ISI nurturing jihadi groups in Afghanistan, Imran’s efforts to keep Taliban under control


Table of Contents


  • In the latest report of ‘Foreign Policy’, the claim was made by quoting intelligence sources
  • ISI is funding and supporting jihadist groups in Afghanistan
  • Organizations raised by ISI have been on the radar of US intelligence since last year
  • Pakistani intelligence agency played bets to humiliate Taliban

New Delhi
The Pakistani intelligence agency ISI has come up with a new trick to keep the Taliban under control. She is building a coalition of small jihadist groups in Afghanistan. According to a report, this alliance is different from Taliban and IKSP. These new organizations follow a more radical ideology and have been created with the intention of humiliating the Taliban. The new report of ‘Foreign Policy’ states that in 2020, the Islamic Invasion Alliance (IIA) was set up by ISI in 2020 and it is funded by ISI.

This alliance has been on the radar of American intelligence for more than a year. At that time, the aim was to ensure the victory of the Taliban. But now it seems that it is being used to humiliate the Taliban.

The situation is worse than what you are telling
This week there was a meeting between the National Security Advisors in Delhi. In it it emerged that the fighting between small groups within the Taliban is going to erupt more in the coming days. Most of the discussions took place behind closed doors, but some consensus on the current situation in Afghanistan has become necessary. The situation on the spot is said to be more serious than the reports coming out in public.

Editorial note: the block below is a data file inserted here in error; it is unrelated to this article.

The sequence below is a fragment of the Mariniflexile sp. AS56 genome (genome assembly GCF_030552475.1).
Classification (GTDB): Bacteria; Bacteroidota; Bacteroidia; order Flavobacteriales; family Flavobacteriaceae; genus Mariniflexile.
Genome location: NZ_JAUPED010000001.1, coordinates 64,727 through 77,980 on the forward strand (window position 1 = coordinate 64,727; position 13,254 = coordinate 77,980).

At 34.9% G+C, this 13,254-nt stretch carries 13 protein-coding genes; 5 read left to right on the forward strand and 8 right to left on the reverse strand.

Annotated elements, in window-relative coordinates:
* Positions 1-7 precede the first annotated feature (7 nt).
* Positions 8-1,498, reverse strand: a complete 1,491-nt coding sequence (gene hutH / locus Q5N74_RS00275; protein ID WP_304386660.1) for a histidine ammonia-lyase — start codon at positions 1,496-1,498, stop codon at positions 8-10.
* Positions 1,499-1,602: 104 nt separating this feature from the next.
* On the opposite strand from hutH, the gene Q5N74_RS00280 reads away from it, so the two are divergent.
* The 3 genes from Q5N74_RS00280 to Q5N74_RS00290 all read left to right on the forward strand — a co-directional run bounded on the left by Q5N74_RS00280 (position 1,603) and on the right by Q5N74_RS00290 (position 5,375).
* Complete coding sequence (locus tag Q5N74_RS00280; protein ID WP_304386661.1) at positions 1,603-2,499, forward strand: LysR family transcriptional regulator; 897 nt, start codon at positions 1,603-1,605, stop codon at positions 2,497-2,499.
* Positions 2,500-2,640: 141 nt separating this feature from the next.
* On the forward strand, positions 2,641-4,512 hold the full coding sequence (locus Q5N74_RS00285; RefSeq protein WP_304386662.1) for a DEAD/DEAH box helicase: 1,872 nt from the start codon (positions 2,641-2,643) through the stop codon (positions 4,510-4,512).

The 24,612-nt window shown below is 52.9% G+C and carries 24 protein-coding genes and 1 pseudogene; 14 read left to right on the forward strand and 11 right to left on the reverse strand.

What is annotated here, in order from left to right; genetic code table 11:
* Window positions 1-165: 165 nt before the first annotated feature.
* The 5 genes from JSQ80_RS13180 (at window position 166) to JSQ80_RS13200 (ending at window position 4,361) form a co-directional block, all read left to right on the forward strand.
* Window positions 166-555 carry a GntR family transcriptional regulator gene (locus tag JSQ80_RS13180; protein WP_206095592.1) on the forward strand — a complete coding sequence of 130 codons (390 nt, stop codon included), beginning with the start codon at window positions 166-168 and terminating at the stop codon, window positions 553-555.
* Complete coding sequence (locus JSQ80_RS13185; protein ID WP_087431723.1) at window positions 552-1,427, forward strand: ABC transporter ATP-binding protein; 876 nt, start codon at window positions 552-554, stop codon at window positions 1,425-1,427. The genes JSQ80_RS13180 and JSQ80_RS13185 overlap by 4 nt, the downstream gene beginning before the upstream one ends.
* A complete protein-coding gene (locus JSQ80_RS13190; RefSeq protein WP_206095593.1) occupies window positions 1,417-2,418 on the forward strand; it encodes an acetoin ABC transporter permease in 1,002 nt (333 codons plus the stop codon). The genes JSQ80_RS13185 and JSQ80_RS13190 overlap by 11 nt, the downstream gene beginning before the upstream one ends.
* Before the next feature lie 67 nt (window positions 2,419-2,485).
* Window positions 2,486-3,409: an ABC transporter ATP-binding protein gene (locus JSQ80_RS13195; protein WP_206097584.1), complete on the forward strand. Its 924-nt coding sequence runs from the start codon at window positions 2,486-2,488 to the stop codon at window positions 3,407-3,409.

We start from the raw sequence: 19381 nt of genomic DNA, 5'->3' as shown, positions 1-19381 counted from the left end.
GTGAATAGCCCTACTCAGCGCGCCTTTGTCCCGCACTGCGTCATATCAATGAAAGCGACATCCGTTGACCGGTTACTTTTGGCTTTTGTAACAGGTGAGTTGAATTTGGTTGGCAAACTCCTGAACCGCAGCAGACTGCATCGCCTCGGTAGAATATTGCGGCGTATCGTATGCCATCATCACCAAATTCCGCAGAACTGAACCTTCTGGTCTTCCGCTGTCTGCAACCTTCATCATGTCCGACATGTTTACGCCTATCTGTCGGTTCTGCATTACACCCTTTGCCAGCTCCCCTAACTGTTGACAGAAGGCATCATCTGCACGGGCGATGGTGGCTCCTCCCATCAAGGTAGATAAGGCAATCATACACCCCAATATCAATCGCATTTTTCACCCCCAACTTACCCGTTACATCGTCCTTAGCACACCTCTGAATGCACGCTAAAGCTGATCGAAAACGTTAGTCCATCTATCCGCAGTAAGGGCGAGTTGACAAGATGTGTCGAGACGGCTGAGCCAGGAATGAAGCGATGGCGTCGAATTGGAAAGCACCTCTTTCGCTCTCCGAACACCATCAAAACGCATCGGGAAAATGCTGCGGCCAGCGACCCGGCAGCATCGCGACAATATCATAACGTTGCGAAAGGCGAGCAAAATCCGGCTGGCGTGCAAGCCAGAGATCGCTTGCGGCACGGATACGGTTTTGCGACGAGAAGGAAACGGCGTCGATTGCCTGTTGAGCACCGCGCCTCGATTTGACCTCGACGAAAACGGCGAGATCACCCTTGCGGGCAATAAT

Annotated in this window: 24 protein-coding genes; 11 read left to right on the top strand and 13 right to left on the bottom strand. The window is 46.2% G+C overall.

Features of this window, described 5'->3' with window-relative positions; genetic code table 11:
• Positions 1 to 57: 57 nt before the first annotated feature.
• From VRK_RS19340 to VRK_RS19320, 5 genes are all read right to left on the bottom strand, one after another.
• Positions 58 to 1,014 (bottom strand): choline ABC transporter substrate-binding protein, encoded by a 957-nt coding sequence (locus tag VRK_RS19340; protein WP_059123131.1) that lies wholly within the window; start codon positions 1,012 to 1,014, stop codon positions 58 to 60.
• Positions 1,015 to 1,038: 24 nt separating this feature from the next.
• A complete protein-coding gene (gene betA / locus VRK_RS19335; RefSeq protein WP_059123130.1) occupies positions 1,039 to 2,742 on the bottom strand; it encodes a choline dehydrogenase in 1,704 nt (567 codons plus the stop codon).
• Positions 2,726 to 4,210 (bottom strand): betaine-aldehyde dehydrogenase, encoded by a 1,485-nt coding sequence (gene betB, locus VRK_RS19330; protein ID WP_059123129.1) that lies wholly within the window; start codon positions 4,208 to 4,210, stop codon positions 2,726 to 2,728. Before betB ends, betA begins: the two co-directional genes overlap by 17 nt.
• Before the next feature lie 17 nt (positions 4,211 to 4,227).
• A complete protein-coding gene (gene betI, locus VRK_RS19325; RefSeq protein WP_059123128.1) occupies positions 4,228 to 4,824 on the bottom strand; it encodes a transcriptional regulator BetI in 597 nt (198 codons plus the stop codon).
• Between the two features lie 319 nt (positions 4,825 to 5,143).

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The storm is coming within the Taliban
Russia, Iran and other countries, who participated in the conference in Delhi, termed the last 20 years as a ‘failure’. Many countries are negotiating with the Taliban, but they do not trust them. “It was agreed that the Taliban would first have to gain legitimacy at the domestic level, followed by external recognition,” said an official attending the meeting. It will happen peacefully, it is difficult.

A power struggle is likely between the Mullah Baradar-led Doha Group and the Haqqani Network. Of these, Mulla Baradar is considered close to America and Haqqani to Pakistan.

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Why is there tension?
The most prominent among the concerns expressed by the NSAs was the number of refugees coming from Afghanistan. This can spread the ideology of the Taliban to the countries that will give them shelter. Apart from this, the number of weapons that America has left behind is also increasing rapidly which is a separate headache.


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